[MGSA-L] Italian mobilities...
anagnostou.1 at osu.edu
Mon Aug 22 10:09:40 PDT 2016
of potential interest to scholars of Greek transnationalism
wishing a productive academic year to everyone
Tuesday, October 18, 2016, 6pm<http://r20.rs6.net/tn.jsp?f=001_OFfEphF10aOf3GyfPE4-qz1exAzYi3YDhuLW43suM0WocNiiWk9fLlRUhdJ8UWVbWDuu2IN30oYuYr7uGHZLS93YraCWCrm9rHWOT2FerpjAU0k7UzMRVhvF6ItWkqLDyyx-1c8yzsPPHyjxtxFCBXx3Gsr6Ezo3G9pONL37Z7CERprEglnqOFhwcE-yRon4ExdQx6PEEE=&c=ah9v3syqVZHWgVqNMZ5BP6CPXrOmolQFnEPx5R82kGxfdy0YjNKdxA==&ch=1U8LrDUw4RsSlN0uxFSmFQXgGlvb6czn1op7nZDqssLddbq4kJsMGg==>
Ruth Ben-Ghiat, New York University
Stephanie Malia Hom, Acus Foundation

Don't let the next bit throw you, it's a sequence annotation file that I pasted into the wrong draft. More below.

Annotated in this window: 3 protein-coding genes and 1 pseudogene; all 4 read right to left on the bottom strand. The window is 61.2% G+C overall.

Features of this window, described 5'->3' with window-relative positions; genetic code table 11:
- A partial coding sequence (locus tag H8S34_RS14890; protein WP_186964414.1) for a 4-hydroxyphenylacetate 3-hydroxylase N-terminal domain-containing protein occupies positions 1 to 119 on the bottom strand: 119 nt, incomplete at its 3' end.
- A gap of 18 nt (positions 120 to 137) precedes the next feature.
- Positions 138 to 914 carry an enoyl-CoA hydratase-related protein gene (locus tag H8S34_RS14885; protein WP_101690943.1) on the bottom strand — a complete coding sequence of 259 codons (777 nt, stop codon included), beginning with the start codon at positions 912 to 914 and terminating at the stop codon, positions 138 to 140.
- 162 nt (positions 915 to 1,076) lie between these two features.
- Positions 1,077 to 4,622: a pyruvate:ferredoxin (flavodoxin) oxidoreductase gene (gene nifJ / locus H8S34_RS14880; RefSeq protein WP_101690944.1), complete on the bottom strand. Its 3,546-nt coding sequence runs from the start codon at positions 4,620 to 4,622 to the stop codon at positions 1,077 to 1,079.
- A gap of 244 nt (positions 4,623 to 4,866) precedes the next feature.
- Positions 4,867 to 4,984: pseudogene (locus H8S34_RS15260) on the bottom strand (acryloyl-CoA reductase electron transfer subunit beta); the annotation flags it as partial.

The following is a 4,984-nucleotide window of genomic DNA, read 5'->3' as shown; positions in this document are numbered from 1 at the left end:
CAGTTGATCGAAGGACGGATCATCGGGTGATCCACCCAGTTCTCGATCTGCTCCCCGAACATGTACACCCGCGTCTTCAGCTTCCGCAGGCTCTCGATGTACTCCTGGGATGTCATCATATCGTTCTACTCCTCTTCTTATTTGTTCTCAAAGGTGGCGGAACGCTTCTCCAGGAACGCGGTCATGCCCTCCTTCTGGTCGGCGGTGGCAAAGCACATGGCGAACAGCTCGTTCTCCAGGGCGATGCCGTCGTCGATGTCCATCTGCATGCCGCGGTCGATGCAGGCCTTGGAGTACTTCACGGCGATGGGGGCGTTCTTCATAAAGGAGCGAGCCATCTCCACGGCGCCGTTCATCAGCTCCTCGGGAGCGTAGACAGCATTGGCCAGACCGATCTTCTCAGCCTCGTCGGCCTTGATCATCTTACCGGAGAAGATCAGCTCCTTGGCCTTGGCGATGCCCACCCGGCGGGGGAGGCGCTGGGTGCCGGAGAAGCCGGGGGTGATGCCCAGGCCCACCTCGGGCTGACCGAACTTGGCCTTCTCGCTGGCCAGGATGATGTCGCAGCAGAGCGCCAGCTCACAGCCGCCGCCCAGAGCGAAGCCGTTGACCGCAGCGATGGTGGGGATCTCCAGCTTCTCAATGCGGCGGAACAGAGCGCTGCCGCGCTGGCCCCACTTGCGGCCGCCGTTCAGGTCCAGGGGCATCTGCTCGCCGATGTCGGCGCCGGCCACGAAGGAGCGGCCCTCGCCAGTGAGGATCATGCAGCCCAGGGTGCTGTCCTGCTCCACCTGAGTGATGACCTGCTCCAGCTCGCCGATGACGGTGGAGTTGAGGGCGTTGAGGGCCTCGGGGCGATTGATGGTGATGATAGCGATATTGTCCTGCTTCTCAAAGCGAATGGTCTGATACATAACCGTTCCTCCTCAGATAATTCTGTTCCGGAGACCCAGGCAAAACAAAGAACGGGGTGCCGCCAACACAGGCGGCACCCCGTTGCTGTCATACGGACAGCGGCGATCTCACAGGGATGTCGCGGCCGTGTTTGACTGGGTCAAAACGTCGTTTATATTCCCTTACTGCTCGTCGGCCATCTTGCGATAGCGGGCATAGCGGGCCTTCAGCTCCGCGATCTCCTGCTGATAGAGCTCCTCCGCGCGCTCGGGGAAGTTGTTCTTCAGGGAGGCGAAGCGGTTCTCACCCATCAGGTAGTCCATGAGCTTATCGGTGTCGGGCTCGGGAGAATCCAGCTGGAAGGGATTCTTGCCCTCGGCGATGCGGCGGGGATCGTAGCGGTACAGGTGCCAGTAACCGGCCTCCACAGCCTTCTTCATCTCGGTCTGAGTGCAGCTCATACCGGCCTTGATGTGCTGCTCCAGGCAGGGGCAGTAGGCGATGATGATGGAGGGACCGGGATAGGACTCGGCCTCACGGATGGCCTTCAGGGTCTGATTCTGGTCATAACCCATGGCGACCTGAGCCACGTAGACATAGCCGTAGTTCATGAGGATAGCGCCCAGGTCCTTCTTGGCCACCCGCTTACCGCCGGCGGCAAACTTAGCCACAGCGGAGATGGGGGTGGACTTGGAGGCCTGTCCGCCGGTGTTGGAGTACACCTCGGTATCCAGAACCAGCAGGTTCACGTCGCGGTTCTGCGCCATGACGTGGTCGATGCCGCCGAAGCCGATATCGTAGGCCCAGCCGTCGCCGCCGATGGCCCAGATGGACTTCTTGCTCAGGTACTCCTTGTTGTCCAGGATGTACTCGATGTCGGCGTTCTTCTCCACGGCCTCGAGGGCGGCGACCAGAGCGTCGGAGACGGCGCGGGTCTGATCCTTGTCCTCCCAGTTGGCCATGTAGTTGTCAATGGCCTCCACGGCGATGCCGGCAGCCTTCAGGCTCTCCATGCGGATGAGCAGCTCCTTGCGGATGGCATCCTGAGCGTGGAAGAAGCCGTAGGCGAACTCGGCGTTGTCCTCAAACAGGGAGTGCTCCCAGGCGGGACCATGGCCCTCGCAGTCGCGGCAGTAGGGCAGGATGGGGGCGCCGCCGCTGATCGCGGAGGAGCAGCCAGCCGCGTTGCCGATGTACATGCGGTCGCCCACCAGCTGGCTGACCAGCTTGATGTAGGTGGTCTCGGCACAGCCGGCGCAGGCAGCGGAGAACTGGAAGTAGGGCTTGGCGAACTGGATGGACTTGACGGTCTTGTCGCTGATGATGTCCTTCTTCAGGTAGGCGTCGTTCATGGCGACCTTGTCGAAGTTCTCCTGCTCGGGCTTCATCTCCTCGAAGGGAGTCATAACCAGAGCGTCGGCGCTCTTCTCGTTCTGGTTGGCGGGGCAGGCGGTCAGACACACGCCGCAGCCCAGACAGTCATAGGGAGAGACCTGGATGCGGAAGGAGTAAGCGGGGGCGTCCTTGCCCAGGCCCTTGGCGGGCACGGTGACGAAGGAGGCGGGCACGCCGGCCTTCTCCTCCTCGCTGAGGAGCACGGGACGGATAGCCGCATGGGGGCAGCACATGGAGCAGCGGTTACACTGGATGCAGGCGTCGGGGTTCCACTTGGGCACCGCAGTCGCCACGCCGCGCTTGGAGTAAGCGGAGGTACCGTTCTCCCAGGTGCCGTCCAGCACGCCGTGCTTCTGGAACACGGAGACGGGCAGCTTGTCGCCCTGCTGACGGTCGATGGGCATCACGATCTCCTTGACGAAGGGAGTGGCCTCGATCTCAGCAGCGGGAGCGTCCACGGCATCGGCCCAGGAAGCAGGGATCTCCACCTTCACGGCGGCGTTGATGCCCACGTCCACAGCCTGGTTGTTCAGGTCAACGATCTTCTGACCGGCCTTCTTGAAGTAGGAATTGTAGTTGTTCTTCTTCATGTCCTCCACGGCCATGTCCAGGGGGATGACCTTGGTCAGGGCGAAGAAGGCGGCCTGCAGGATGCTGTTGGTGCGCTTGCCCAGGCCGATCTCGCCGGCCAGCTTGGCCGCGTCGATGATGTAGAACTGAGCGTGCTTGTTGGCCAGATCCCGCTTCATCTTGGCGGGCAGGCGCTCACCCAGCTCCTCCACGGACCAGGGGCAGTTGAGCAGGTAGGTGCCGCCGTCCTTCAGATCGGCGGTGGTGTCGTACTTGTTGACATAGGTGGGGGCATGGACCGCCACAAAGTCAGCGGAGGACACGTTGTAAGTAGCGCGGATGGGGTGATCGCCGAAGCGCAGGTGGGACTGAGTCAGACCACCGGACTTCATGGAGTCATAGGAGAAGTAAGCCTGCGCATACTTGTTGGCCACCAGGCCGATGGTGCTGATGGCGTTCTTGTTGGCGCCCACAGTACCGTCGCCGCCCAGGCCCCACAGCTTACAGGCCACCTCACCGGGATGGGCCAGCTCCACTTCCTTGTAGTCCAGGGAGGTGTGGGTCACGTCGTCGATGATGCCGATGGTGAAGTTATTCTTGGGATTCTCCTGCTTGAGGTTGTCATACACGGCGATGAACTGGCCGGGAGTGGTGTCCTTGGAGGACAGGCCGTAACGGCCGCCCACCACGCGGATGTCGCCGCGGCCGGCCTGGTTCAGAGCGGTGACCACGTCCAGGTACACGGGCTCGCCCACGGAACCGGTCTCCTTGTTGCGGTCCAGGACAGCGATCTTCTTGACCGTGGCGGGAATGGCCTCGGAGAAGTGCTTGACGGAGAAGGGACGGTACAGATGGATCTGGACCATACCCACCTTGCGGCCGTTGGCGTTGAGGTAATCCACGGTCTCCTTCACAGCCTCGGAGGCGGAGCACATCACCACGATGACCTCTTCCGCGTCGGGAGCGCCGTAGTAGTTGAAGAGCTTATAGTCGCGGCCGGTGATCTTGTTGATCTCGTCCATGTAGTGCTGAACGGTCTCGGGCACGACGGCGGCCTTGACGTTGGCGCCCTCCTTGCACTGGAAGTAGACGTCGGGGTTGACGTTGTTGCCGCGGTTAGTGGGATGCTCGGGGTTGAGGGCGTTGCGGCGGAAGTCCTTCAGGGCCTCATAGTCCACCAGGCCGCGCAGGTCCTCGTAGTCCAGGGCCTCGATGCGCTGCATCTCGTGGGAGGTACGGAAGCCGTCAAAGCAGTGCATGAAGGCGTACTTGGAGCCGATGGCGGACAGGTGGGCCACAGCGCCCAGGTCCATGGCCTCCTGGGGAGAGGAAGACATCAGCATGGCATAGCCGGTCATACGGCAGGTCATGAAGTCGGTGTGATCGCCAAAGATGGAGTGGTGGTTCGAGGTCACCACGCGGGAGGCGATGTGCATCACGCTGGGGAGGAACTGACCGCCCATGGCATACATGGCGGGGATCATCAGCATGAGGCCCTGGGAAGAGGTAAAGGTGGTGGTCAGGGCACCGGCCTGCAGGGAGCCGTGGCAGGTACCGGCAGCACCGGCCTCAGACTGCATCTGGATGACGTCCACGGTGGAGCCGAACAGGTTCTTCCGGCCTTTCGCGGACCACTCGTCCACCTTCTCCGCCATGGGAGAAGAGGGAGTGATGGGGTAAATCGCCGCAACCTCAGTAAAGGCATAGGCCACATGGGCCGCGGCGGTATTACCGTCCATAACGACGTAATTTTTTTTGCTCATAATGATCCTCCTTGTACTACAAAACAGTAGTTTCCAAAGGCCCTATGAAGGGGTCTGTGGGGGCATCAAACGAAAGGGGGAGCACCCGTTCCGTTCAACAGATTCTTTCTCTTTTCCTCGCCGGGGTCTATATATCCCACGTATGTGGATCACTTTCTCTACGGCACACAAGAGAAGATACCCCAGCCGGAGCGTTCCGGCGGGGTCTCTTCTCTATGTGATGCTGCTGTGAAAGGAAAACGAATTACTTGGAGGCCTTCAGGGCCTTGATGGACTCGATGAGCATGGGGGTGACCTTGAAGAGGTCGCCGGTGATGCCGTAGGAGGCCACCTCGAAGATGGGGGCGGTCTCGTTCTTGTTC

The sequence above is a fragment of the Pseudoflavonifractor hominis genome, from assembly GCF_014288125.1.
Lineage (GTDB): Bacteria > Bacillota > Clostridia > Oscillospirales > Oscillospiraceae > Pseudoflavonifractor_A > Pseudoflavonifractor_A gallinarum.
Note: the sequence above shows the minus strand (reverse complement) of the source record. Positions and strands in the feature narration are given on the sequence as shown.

The Italian nation-state has been defined in part by practices of mobility. Tourists have flowed into the country from the Grand Tour era to the present, and Italians left in massive numbers in the late nineteenth and early twentieth centuries: the largest voluntary emigration in recorded world history. Italy has more recently been a destination for immigrants whose tragic stories of shipwreck and confinement are often in the news. In its eight essays, Italian Mobilities (Routledge, 2016) offers a critical accounting of those histories and practices, shedding new light on modern Italy as a flashpoint for mobilities as they relate to nationalism, globalization, and consumer and labor practices. Co-editors Ruth Ben-Ghiat and Stephanie Malia Hom will discuss these issues and others in their presentation of this ground-breaking collection.
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